Baywatching as family flexes mussels

Poles on which moules de bouchot grow can be up to 3.5m high

With mussel eating season now upon us, The Conexion hears from a producer how terroir and taste go hand in hand when it comes to moules de bouchot

Mussels are an iconic French food, symbolised by the classic moules marinières and the popular moules-frites, famously on the menu at the biggest flea market in Europe, the Braderie de Lille at the beginning of September.

Here it is the tradition for each restaurant to try for the highest pile of empty mussel shells on the pavement outside their premises.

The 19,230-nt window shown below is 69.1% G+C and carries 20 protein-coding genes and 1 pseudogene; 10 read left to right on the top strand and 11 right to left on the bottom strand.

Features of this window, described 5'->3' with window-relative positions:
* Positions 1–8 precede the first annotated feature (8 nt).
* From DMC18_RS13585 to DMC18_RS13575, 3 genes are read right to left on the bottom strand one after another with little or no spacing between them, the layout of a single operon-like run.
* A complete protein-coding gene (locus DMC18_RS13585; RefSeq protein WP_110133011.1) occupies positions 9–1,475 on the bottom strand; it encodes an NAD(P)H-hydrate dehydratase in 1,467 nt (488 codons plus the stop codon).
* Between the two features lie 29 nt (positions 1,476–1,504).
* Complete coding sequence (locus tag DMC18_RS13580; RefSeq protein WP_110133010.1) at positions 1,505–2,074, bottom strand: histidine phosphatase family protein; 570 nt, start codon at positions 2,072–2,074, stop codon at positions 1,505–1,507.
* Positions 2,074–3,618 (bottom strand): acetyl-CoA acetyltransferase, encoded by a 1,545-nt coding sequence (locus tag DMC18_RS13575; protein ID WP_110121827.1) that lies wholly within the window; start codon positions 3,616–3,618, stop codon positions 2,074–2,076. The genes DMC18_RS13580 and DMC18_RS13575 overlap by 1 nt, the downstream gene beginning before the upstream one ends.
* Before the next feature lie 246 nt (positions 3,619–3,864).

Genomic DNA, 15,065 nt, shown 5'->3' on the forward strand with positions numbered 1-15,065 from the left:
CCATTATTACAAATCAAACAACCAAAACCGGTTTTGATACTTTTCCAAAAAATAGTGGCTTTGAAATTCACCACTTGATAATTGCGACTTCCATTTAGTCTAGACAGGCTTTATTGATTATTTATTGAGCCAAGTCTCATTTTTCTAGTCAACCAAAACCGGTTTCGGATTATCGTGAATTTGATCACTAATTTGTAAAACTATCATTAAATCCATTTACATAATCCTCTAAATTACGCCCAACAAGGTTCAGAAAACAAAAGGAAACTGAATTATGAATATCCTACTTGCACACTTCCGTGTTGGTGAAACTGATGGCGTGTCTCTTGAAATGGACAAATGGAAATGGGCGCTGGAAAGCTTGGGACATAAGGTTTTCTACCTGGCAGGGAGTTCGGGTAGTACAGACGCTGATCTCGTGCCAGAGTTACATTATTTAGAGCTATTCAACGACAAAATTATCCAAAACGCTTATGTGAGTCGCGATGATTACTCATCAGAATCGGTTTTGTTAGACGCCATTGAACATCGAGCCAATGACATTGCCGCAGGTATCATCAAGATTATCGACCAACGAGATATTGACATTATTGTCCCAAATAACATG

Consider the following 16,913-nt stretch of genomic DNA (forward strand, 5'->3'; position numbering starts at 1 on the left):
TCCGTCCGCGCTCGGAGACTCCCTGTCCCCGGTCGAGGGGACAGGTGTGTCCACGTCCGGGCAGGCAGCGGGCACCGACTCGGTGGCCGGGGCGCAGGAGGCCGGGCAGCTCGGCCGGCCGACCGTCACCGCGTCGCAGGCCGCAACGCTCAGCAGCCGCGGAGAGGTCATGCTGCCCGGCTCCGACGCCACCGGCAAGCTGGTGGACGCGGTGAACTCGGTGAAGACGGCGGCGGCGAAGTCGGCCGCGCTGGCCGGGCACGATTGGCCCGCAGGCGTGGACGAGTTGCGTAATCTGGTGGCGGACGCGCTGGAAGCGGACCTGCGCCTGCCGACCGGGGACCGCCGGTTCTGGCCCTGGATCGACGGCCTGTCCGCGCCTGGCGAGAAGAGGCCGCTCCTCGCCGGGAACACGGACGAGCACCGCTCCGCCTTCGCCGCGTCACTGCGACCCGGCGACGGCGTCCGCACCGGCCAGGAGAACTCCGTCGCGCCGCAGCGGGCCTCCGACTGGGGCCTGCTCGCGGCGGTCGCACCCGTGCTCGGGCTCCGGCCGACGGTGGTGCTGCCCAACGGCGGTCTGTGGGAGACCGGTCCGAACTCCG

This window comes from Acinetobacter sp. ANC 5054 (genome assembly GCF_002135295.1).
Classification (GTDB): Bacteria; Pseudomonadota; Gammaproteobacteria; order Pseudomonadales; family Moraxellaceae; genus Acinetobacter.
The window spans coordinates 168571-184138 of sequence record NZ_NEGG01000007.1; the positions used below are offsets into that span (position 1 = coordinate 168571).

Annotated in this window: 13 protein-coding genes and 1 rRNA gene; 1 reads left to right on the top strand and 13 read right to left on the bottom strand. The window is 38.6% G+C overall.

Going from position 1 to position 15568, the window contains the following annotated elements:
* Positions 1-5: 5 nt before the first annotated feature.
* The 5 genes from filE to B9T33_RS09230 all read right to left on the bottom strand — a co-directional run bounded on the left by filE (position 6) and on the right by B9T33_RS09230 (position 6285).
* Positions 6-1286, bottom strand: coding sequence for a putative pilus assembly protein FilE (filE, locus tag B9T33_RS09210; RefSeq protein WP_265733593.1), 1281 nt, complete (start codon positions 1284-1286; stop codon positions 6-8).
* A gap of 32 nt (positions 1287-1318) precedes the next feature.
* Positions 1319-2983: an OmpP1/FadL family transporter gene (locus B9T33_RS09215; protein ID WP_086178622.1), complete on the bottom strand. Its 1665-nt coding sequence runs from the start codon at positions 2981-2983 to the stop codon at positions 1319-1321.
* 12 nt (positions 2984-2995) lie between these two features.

Around 65,000 tonnes are produced in France each year, and they are found all around the French coastline. The two main species are Mytilus edulis or common mussel and Mytilus galloprovincialis, which is bigger than the common mussel and is also called the Mediterranean mussel.

The most common method of farming mussels, particularly in Normandy, Brittany, Pays de la Loire, Poitou-Charentes and Arcachon is to attach them to ropes strung from wooden poles, when they are called moules de bouchot.

Legend has it that it was an Irish traveller, Patrick Walton who invented the pole method by accident in 1235. After being shipwrecked in the Baie de l’ ...

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